The Wolverine

May 2012

The Wolverine: Covering University of Michigan Football and Sports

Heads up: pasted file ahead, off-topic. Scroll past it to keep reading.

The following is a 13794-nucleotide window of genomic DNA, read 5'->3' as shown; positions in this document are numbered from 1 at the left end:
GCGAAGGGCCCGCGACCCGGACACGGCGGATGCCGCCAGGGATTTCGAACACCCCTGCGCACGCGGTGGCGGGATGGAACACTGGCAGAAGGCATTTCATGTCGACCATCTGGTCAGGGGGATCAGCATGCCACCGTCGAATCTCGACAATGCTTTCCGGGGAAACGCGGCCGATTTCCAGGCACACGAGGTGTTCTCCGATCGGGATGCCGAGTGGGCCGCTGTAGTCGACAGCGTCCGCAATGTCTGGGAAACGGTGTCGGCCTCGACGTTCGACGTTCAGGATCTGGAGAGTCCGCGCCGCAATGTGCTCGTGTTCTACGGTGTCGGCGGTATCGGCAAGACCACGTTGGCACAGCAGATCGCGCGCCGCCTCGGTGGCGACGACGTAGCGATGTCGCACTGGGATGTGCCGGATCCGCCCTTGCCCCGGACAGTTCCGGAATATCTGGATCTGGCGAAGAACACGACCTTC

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WHERE ARE THEY NOW? up an NFC Championship bout with Baas' former team in San Francisco, where the 49ers had beaten the Gi- ants earlier in the year. "The first time we went out there, I went out before the game and saw some of the guys, all that stuff," Baas recalled. "The playoff game was pure focus. After the game, I just stood there on the field in disbelief. "Later on when we had two weeks before the Super Bowl, it hit me … how many players just leave a team that has that success and meet again in the NFC Championship game, beat their old team and go on to win the Super Bowl? Not many. It was a pretty cool story." It concluded with the ultimate good job, or they were talking about certain people all week and you didn't hear their names," Baas said. "Eli had time to throw — all this dif- ferent stuff you take pride in, espe- cially on the biggest stage. "You're not only representing your family, but everybody from your high school, and of course the Uni- versity of Michigan. It goes on and on. After that game I had so many people tell me they didn't watch a game until that minute. "It's great to see how people react, how involved they are in your life and you don't even know about it. It's like being on the big screen. It's good to play well and represent ev- erybody." Especially his teammates, coaches prize. Baas and his linemates weren't given much of a chance straight up against New England lineman Vince Wilfork and his friends on the line in Super Bowl XLVI. Baas, though, knew defenses didn't come much tougher than the one the Giants had just beaten in San Francisco, and he put in plenty of time studying film in the days before the game. Putting preparation over pag- and head coach Tom Coughlin, whose tough but fair approach brought out Baas' — and every other Giant's — best during the playoffs. His true blessing when it comes to football has been lasting so long in the NFL, Baas noted, but learning two positions — and making the right choice out of high school — are right behind. "You're part of it for life," Baas eantry paid off. Manning, the game's MVP, completed 30 of 40 passes for 296 yards behind a great effort from the line. "It's always good to have people come up to you and say you did a The David Baas File … Started each of his last three seasons … Co-captain, con- sensus All-American and shared the Rimington Trophy as the nation's outstanding center in 2004 … Moved from guard to center in the Big Ten opener with Iowa that year … U-M's rushing offense gained 106 yards per game prior to Baas' posi- tion shift, but finished the conference schedule third in rush- ing (175 yards per game) … 2004 Big Ten Offensive Lineman of the Year … Became the 12th player in U-M football history to gain All-Big Ten first-team honors at least three times during his career (2002-04) … Was a finalist for the Outland Trophy and was on the list of candidates for the Lombardi Award in 2004 … Started 39 career games on the offensive line, including 38 straight to end his career … Played in front of 1,000-yard rushers for three consecutive years (Mike Hart in 2004, and Chris Perry in 2002 and 2003). Michigan Memory: Baas was thrown into the fire at the Michigan Accomplishments: Four-year letterman, 2001-04 beginning of the 2004 Big Ten season, asked to step in and solidify the center position after being tabbed by many as the nation's top guard. His play helped propel the Wolverines to a second straight Big Ten title. "Of course, you're always a little nervous, biggest thing is it's the Big Ten opener against Iowa, so you want to win this game. As a football player you don't want " he recalled. "The to go into a game thinking, 'I don't want to mess things up,' but sometimes you do that. You have to make sure you don't cripple yourself trying not to make a mistake, then make too many mistakes. "You're just trying to go out and play, knowing you're not perfect so just go out there and help my team win." 2003 is his lasting memory. "I remember the festivities afterward real well, too, (No. 33 overall) of the San Francisco 49ers in 2005, spending six years with the club… Has played in 103 career regular-sea- son games, starting 65 … Started 16 games in each of his last two seasons with the 49ers … Started 11 of 16 games in his first year with the New York Giants and all four playoff games, including the Super Bowl, in the 2011 championship season. Education: Baas finished his bachelor's degree in general Professional Accomplishments: Second-round draft pick " studies in 2011. Family: Baas and his wife, Elizabeth, reside in Lakewood Ranch, Fla., with young sons Bryson and Tate. MAY 2012 THE WOLVERINE 77 "There's a ton of stuff. I was very honored to be elected cap- tain, but that's the moment I can constantly remember, that game and afterwards, the celebration. Just that feeling. It will always stick with me. Beating Ohio State to capture the outright Big Ten title in " he said. At U-M, Baas was a team co-captain and a consensus All-American, and he shared the Rimington Trophy as the nation's outstand- ing center in 2004. PHOTO BY PER KJELDSEN said of Michigan. "Of course, look- ing back on it now, it was Miami with Butch Davis, I looked at Georgia, Notre Dame with Bob Davie. Flor- ida — that was Steve Spurrier. All those coaches were gone within like two years of my college career. Lloyd Carr was the only one who stayed for my entire career. "I'm so glad I went there. Those who stay will be champions." Sometimes those in the NFL who take a chance and move can be, too. Baas has a title under his belt to prove it, a ring on order to back it up. ❑

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